Example Of Accidental Monsters

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A Portrayal on Accidental Monsters
In many folklore and legends, there are tellings of monsters. These monsters serve important roles to show what the culture, and its society is made of. When looking at monster it can be said that there are two different types : accidental and intentional. Different examples, such as, the Golem of Prague, Frankenstein, by Mary Shelley, Beowulf, by Seamus Heaney, and the Tempest, by William Shakespeare, are examples of being an accidental monsters. They each hold their explanation as to why they are the way they are, which could have all been avoided in the end. Accidental monster have the same potential to influence society, and be held as examples in people 's behaviors and actions.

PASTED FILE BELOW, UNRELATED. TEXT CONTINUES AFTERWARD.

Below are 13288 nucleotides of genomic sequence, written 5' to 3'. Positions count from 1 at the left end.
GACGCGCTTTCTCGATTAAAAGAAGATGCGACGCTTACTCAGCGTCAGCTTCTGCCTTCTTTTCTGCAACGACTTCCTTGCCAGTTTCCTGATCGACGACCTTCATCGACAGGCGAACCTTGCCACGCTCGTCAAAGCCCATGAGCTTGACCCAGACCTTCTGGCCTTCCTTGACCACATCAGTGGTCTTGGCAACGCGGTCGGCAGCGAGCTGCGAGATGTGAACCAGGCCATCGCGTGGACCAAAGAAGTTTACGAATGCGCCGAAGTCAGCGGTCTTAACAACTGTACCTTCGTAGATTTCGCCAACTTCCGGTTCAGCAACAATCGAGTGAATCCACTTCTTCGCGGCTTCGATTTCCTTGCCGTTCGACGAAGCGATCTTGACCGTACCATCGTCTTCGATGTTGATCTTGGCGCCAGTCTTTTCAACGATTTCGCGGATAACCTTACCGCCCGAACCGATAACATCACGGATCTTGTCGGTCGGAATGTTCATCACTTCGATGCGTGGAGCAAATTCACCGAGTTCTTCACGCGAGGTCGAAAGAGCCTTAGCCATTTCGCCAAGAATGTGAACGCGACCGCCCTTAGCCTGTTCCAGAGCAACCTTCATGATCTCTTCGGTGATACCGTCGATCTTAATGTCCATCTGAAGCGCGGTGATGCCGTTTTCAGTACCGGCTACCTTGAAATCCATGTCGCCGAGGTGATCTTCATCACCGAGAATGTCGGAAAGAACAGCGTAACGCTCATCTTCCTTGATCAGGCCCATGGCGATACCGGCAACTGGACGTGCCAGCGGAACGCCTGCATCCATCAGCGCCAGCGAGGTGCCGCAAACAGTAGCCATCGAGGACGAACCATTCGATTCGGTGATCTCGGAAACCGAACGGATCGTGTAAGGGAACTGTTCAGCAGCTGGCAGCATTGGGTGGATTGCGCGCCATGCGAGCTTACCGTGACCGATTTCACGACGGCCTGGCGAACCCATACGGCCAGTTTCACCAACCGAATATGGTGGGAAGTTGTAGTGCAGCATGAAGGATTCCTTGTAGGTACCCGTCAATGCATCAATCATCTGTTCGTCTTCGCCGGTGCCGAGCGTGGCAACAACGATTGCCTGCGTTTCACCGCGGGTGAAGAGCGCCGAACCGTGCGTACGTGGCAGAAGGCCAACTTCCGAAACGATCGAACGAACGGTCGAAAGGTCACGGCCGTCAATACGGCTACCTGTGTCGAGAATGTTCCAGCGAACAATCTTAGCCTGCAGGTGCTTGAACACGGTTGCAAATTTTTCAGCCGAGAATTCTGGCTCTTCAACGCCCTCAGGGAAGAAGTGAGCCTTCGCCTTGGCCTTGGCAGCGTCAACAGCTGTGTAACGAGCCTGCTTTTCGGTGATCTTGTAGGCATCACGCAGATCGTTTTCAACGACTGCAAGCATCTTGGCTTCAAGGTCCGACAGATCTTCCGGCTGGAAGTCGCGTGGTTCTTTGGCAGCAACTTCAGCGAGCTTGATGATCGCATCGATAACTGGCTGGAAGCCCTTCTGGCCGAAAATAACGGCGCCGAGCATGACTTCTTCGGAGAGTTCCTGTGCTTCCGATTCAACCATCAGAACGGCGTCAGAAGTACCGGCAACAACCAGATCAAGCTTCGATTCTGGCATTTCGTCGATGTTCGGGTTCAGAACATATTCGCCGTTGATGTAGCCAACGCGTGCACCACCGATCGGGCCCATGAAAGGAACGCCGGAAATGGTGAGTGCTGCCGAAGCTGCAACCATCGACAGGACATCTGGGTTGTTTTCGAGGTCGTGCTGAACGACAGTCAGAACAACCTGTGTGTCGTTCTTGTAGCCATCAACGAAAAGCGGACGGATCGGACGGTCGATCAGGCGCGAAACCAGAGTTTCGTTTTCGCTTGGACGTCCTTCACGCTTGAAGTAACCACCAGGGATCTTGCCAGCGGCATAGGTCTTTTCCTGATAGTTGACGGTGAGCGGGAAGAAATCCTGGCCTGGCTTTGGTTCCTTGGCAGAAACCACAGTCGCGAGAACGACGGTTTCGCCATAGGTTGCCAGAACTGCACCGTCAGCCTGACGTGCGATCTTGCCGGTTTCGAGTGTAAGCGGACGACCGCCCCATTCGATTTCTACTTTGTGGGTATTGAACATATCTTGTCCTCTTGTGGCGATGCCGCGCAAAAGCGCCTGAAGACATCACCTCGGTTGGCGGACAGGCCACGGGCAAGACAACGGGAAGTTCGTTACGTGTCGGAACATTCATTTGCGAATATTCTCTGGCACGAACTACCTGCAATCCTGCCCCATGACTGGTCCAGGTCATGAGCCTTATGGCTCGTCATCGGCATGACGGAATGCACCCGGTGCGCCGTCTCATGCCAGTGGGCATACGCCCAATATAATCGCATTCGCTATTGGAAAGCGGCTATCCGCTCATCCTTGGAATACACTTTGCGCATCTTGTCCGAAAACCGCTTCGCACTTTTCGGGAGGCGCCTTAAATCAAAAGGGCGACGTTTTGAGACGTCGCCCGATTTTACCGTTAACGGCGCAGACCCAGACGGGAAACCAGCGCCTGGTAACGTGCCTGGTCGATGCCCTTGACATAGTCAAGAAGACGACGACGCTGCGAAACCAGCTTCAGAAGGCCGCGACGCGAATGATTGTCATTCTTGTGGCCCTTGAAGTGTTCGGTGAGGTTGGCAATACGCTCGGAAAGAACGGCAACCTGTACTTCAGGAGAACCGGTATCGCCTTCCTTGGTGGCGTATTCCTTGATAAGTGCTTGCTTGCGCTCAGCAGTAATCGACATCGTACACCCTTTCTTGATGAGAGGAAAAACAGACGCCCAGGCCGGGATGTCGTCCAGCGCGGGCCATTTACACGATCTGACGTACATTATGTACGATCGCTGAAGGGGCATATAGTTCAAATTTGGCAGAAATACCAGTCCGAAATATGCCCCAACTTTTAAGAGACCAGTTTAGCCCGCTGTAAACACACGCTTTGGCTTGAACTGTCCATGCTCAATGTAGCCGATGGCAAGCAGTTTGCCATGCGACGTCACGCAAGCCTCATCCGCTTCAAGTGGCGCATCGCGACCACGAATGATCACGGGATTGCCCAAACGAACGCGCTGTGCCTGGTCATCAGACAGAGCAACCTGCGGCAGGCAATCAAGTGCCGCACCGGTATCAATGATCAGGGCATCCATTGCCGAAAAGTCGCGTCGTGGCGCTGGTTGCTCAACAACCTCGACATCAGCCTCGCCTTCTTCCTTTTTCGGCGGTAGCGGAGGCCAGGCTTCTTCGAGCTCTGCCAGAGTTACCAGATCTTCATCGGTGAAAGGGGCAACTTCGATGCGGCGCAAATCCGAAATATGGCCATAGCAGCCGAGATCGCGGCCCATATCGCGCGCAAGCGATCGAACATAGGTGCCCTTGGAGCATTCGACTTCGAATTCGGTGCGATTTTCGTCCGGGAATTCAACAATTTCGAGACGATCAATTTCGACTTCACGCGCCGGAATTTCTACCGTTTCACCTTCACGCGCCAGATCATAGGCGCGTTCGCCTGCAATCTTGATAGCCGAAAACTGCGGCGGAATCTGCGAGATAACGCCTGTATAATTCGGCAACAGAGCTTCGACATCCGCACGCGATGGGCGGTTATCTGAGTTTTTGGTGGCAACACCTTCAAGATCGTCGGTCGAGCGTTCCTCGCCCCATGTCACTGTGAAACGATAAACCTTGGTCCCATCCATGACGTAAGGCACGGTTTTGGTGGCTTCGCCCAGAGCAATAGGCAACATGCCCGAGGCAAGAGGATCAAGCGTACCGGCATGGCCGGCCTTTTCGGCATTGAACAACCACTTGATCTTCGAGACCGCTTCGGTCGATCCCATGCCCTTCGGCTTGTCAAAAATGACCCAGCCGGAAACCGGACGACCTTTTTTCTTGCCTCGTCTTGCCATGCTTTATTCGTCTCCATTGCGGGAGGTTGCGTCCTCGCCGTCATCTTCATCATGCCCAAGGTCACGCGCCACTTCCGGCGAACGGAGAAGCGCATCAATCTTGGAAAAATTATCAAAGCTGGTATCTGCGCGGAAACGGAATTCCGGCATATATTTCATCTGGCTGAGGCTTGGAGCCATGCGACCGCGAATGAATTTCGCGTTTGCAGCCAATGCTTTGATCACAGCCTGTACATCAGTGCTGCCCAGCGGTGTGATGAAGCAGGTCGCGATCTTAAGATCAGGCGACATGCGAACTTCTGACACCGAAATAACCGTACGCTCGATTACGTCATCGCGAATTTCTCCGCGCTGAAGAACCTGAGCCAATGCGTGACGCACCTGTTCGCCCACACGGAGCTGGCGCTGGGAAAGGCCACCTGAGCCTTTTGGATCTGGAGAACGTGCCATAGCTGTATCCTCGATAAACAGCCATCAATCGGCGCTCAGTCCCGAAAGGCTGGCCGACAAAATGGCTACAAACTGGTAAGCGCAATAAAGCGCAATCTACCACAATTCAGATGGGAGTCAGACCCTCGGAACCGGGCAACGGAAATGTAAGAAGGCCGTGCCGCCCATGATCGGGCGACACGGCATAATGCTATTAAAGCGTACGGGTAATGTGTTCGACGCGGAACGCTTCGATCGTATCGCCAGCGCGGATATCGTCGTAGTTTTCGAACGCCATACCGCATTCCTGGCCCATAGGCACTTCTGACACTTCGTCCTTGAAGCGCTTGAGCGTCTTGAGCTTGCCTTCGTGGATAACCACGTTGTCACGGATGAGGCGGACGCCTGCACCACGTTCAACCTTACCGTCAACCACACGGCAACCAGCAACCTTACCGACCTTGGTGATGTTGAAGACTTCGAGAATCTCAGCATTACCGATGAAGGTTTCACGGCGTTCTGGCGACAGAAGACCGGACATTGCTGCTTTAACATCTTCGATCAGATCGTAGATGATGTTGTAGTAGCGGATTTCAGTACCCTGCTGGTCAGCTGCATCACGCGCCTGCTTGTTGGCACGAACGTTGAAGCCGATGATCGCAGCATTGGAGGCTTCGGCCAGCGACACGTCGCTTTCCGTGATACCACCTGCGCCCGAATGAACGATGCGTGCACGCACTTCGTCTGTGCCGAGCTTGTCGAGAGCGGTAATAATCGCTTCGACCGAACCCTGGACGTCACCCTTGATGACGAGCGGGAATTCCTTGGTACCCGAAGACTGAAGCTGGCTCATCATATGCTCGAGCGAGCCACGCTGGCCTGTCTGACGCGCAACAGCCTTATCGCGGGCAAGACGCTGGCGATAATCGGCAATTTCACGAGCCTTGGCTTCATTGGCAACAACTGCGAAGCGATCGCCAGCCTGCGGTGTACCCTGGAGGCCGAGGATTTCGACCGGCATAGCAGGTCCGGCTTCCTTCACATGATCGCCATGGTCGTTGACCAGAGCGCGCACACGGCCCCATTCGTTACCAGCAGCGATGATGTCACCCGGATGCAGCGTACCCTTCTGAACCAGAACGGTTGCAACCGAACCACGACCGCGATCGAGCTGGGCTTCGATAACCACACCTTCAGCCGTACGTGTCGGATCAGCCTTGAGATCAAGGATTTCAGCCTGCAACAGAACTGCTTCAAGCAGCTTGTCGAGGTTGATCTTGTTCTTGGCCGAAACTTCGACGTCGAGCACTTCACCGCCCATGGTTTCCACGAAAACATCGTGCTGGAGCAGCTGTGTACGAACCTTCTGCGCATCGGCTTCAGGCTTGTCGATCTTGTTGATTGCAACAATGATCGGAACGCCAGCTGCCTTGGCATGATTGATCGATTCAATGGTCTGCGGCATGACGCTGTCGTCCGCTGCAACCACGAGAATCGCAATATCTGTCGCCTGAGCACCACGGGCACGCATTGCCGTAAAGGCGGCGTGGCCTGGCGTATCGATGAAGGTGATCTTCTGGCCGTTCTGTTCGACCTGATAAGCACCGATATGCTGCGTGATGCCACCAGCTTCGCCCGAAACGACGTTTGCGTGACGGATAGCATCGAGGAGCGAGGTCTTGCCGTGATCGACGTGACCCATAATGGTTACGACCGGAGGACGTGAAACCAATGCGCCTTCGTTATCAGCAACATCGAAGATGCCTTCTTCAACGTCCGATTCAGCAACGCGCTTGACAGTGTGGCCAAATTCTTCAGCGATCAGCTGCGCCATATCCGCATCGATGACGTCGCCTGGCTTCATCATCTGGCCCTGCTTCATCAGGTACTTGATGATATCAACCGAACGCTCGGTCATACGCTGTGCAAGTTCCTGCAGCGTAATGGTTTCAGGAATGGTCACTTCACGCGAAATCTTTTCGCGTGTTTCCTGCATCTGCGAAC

The Golem of Prague holds multiple different versions to its story. Consistently throughout each different story, the Golem is created by Rabbi Loew for the sole purpose of serving him, and his people. The Golem is described as a powerful, but clueless, and clumsy creature. He is supposed to protect the Jews from outside threats, and complete physical labors assigned to him by Rabbi Loew. In one story, the creature protects the Jews from blood accusations. It is written, “Most of all he used him in his war against the blood accusations which were again rife in the land and which caused so much sorrow to the Jews,” (The Golem of Prague). At this point, the creature is aimlessly following orders. He is not thinking at a higher intellect level to do so otherwise.
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